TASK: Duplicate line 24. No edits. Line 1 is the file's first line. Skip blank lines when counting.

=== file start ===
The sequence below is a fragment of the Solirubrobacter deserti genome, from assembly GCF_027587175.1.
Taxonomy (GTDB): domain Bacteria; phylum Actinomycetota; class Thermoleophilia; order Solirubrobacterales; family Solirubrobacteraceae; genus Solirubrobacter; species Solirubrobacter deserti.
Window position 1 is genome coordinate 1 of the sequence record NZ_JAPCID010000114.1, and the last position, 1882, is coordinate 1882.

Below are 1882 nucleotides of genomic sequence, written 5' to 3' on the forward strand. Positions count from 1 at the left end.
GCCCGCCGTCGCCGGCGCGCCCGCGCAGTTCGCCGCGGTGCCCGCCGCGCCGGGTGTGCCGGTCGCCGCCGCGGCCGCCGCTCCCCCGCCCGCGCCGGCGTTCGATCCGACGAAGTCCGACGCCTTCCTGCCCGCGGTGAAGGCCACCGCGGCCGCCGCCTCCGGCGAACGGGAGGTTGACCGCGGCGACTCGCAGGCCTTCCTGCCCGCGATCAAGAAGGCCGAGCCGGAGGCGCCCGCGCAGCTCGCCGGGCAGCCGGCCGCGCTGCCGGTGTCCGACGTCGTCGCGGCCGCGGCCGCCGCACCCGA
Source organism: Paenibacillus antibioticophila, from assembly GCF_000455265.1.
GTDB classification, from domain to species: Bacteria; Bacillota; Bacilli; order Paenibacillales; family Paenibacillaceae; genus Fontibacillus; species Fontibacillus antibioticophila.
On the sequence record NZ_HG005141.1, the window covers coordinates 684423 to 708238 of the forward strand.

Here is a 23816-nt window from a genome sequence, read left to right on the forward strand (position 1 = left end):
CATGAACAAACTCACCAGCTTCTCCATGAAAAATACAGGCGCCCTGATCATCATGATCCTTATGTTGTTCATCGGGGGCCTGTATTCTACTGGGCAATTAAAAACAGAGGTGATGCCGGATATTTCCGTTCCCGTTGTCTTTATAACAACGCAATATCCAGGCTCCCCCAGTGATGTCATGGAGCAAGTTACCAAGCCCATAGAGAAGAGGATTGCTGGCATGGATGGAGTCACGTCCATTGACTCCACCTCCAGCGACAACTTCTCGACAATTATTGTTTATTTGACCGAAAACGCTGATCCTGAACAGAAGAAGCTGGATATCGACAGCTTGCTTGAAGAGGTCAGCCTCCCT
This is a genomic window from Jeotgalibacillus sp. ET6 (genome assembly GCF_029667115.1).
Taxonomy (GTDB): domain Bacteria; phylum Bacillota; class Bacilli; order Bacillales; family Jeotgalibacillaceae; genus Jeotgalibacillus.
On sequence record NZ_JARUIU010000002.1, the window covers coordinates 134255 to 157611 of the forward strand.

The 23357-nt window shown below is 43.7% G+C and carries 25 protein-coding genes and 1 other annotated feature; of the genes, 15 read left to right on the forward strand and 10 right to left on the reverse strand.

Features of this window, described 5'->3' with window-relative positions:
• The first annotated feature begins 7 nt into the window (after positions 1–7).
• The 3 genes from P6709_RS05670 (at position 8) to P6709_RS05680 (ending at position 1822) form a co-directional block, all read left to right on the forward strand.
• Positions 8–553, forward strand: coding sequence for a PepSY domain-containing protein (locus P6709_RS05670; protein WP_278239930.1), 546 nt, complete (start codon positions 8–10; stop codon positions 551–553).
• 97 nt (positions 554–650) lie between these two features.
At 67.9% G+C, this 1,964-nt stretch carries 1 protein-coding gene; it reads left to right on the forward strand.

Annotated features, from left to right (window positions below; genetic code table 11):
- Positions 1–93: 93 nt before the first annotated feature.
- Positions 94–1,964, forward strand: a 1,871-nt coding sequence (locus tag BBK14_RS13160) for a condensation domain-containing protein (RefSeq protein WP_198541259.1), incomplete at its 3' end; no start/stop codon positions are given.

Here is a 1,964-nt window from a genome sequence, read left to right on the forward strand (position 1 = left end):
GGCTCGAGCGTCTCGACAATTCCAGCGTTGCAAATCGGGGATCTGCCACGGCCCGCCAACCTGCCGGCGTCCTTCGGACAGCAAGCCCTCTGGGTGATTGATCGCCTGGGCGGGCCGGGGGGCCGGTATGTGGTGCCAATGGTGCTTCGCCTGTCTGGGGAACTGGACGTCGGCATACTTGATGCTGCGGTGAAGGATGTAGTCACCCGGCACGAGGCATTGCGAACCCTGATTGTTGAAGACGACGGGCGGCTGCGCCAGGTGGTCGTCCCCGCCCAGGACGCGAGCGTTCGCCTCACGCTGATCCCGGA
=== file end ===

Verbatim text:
Here is a 1,964-nt window from a genome sequence, read left to right on the forward strand (position 1 = left end):